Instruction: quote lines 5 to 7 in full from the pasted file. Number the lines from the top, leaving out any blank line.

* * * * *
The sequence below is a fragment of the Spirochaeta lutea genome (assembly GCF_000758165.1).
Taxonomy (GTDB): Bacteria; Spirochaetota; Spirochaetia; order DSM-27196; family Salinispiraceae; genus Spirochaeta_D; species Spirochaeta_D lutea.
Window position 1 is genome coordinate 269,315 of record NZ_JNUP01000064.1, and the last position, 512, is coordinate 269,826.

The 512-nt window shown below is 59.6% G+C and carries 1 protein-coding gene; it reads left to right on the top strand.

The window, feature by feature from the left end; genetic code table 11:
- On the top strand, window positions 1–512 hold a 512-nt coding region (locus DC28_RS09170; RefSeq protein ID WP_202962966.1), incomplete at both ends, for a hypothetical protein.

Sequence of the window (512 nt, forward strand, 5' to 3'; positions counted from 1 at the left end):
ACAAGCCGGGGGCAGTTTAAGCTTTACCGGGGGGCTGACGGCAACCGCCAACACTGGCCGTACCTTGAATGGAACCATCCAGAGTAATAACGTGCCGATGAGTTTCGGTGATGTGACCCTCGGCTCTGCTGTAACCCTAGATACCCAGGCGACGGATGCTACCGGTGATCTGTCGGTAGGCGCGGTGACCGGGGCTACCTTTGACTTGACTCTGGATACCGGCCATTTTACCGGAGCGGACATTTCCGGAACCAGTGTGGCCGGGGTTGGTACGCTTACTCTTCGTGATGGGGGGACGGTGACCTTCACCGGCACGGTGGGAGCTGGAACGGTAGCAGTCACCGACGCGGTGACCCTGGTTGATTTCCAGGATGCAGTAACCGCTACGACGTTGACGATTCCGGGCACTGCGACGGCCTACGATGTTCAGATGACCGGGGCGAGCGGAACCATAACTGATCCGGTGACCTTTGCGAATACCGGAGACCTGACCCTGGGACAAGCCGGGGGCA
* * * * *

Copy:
The window, feature by feature from the left end; genetic code table 11:
- On the top strand, window positions 1–512 hold a 512-nt coding region (locus DC28_RS09170; RefSeq protein ID WP_202962966.1), incomplete at both ends, for a hypothetical protein.

Sequence of the window (512 nt, forward strand, 5' to 3'; positions counted from 1 at the left end):